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Powerball jackpot surges to $700 million

John Ko, owner of P.M. Jacoy’s grocery store at 402 W. Sprague Avenue, has been selling a lot of Powerball Lotto tickets to customers hoping to win the $700 million jackpot. (Colin Mulvany / The Spokesman-Review)
John Ko, owner of P.M. Jacoy’s grocery store at 402 W. Sprague Avenue, has been selling a lot of Powerball Lotto tickets to customers hoping to win the $700 million jackpot. (Colin Mulvany / The Spokesman-Review)

On Wednesday night, people all over the country will be clutching their Powerball tickets, eagerly waiting to see if they’ve beaten the odds and won the estimated $700 million Powerball jackpot – the second-largest jackpot ever.

The highest jackpot was last year’s $1.6 billion Powerball jackpot won by ticket holders in California, Florida and Tennessee. The current jackpot has been growing since June.

John Ko, owner of P.M. Jacoy’s in downtown Spokane, said he can easily sell $2,000 worth of tickets per day when the jackpots get high. During Monday’s eclipse, a customer came in and bought $250 worth of tickets because he thought it was lucky to buy them during the eclipse, Ko said.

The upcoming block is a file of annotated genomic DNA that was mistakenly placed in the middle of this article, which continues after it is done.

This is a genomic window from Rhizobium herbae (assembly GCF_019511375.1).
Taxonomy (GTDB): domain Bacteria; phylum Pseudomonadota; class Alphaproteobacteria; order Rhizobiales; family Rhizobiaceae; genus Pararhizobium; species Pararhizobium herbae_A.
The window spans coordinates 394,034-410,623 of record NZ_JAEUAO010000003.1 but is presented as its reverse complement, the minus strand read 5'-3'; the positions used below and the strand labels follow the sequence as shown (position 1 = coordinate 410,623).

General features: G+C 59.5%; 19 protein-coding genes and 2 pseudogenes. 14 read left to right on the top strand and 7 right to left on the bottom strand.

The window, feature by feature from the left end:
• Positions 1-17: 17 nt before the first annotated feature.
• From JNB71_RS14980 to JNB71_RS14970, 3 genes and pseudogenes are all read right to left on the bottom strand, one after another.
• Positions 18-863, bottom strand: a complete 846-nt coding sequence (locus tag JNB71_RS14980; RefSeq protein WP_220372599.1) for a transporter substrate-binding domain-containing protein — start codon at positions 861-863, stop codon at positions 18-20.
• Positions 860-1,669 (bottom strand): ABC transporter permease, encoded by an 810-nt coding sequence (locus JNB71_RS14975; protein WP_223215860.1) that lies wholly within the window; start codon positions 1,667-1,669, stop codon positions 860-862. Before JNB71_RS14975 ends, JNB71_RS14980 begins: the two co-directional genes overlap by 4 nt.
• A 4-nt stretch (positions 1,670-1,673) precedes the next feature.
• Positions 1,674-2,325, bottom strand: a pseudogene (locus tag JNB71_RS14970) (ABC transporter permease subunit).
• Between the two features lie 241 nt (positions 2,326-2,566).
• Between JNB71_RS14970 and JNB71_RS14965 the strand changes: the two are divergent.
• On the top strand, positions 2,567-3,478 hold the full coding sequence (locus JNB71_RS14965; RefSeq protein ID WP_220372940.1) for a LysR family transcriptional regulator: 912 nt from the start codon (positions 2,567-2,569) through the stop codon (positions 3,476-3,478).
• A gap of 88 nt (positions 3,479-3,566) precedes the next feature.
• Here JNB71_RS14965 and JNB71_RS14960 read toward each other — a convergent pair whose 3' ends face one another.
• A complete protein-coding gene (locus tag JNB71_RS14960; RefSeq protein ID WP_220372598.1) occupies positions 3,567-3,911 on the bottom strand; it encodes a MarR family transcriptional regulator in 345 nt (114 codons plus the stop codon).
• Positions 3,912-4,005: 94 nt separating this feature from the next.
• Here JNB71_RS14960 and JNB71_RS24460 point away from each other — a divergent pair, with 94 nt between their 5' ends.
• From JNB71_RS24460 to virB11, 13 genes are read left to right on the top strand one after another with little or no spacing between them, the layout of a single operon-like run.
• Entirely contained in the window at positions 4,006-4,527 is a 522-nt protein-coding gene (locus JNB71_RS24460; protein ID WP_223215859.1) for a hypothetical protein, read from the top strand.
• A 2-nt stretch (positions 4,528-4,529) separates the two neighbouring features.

“I hope somebody from our store or Washington state or Spokane wins it,” Ko said.

Business was also brisk at the 7-Eleven at Washington Street and Mission Avenue Tuesday. “People are coming in like there’s no tomorrow, and it will be worse tomorrow,” said employee Melissa Smith.

Still, things aren’t as wild as they were last year went the record-setting jackpot was up for grabs, she said. “People were dropping money left and right,” Smith said.

But the odds are not ever in your favor. Each ticket has a 1-in-292-million chance of winning the grand prize.

That doesn’t seem to matter to the people buying the tickets. Katie Schneider is a regular at the 7-Eleven and said the ticket she bought this week is only the third she has purchased in her lifetime.

“I want to win $700 million,” she said. “I’m really not into winning $200 million, but I’ll go for $700 million.”

And she’s already made one promise about what she will do with the money if she wins. “If I win I’m giving (Smith) one percent,” she said.

Mark Rogers bought his ticket Tuesday and said he usually buys a ticket a week.

“It’s fun just to think what I could do with that,” he said.

This week he’s thinking big, and not just about a new car and swanky vacations. He’d like to donate some money to charity if he wins.

“I could help a lot of people,” Rogers said. “Both are fun.”

The $700 million is for those who choose to receive an annual payout over 30 years. Winners who select the cash option will take home an estimated $443 million, which is still enough to pay off the mortgage and take a few dozen trips around the world.


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